I'm going to talk to the CTOs out there. Um, so when we first announced this a couple of years ago, the CTO was going to announce that this was going to be one of his priorities. And he offered me, he said, Adrian, you know, why don't you tell everyone about it? Um, which I appreciate because give people visibility. I was going to do a lot of the work. And I said, no, you know what? I want them to hear it from you. And this was really important because when the CTO spoke about it, as one of his personal priorities, people really listen. People listen to your words. Um, and it turns out you have a lot of passionate people in your organization who want to get involved with diversity inclusion. And they're really just waiting on a signal from you. So as soon as the CTO said, Hey, we're going to start doing it. I mean, we had people, volunteers coming out, we didn't even know existed. And they were really getting involved. They're calling out microaggressions, they're calling out bias, sharing inclusive, best practices, organizing events, panel discussions. There's just been a lot of employee engagement because it, the words kind of came from the top. Um, so make sure you have leadership commitment through the whole way. Um, lesson two, and this will also sound familiar from if you've read a lot of dev ops literature or just any sort of transformations.


You want people to change behavior, you need to sell them on why it's important, right? You don't do DevOps for DevOps sake and you don't do diversity for diversity's sake. Um, I'm sure we've all read about the programs, DNI programs that fail because the majority aren't bought into the value. Um, if you're just getting into DNI, I'm going to tell you it's very, very difficult. Um, and same with dev ops. I told you, we, my company has been on a multi-year journey and we've had lots of success. And at some point it still feels like we're just getting started. Um, so a lot of research will tell you that diverse teams report work, being harder. Um, it's easy to work with people just like us and less diverse teams. They work is easier, but you get better work. You get better outcomes when you have diverse teams.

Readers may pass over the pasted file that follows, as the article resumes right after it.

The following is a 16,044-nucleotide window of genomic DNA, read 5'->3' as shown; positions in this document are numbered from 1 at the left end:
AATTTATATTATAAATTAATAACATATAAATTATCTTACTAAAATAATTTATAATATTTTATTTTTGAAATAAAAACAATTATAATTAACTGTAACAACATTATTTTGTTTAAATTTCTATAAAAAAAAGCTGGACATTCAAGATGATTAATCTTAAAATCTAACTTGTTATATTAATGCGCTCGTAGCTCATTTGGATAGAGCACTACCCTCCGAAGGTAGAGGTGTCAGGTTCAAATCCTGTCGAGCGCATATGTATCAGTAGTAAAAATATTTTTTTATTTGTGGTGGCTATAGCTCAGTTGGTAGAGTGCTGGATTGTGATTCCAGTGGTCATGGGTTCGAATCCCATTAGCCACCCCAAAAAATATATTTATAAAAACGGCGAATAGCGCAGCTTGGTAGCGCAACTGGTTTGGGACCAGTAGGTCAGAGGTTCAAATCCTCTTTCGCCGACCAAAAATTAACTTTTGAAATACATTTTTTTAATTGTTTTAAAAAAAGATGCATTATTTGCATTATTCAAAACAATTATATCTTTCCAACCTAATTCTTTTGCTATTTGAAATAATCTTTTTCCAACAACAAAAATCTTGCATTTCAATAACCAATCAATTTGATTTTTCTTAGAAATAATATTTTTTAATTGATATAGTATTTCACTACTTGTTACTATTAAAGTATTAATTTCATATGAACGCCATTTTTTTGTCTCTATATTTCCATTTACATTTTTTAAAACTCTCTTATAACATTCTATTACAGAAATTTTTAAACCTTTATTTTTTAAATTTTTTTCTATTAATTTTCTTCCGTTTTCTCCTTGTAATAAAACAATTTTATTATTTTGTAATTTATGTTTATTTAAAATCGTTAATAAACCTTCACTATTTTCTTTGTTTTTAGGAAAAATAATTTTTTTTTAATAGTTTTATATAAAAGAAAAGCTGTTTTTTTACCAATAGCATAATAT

So you really want to convince people why diversity inclusion is so important. Um, otherwise it can backfire. So I think the key for you, right? Your challenge, there are a million reasons why DNI is important. You have to find the ones that resonate most for your organization. At cornerstone. I used three things. Um, the first being that diversity increases team intelligence, what do I mean by that? Look at me. I'm an engineering leader. Um, I'm great at writing software. I've got 20 year history of, of building technology. I'm good at what I do. Um, imagine I want to create a new product and I hire a team of developers who are just like me. What am I going to get? I'll probably create really good software for a middle-aged working mother of three kids who lives in the Northeast of the United States of America. Um, and maybe who likes to listen to EDM and go on long walks in the woods by herself.


You see where I'm going with this. If you want to build technology, digital products, software solutions for the world, you need to have the diversity of the world baked into your teams. Okay? So that's the idea. The more diverse your team, the more your team has intelligence, however, diversity alone, doesn't get you. The result you need inclusion. Um, inclusion means you've got the diversity in your team, but people need to participate. So I have good ideas in my head. I don't know. We share them if I don't feel included. Um, here's remember I told you, I didn't know what dev ops was. This is why it's important. I wanted to know what dev ops was. This was several years ago. I had heard it from everywhere. So how did I find out I Googled it? I bought books. Um, I tried to read about it.